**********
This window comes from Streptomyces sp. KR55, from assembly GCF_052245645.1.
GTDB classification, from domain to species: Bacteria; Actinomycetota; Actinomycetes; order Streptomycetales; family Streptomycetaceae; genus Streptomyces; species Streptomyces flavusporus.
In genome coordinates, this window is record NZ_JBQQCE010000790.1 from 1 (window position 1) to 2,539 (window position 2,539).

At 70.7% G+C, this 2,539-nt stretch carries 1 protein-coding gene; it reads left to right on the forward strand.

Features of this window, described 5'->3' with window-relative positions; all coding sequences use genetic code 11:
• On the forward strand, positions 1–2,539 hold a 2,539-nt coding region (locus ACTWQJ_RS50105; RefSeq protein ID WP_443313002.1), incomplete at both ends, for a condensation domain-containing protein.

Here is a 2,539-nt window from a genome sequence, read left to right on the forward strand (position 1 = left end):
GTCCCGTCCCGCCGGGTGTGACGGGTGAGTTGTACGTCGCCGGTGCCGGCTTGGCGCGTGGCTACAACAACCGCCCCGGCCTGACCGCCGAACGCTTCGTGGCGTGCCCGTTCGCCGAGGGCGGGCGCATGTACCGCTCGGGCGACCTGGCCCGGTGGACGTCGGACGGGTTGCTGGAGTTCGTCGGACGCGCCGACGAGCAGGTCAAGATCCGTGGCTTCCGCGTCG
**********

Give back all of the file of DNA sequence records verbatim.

This window comes from Streptomyces sp. KR55, from assembly GCF_052245645.1.
GTDB classification, from domain to species: Bacteria; Actinomycetota; Actinomycetes; order Streptomycetales; family Streptomycetaceae; genus Streptomyces; species Streptomyces flavusporus.
In genome coordinates, this window is record NZ_JBQQCE010000790.1 from 1 (window position 1) to 2,539 (window position 2,539).

At 70.7% G+C, this 2,539-nt stretch carries 1 protein-coding gene; it reads left to right on the forward strand.

Features of this window, described 5'->3' with window-relative positions; all coding sequences use genetic code 11:
• On the forward strand, positions 1–2,539 hold a 2,539-nt coding region (locus ACTWQJ_RS50105; RefSeq protein ID WP_443313002.1), incomplete at both ends, for a condensation domain-containing protein.

Here is a 2,539-nt window from a genome sequence, read left to right on the forward strand (position 1 = left end):
GTCCCGTCCCGCCGGGTGTGACGGGTGAGTTGTACGTCGCCGGTGCCGGCTTGGCGCGTGGCTACAACAACCGCCCCGGCCTGACCGCCGAACGCTTCGTGGCGTGCCCGTTCGCCGAGGGCGGGCGCATGTACCGCTCGGGCGACCTGGCCCGGTGGACGTCGGACGGGTTGCTGGAGTTCGTCGGACGCGCCGACGAGCAGGTCAAGATCCGTGGCTTCCGCGTCG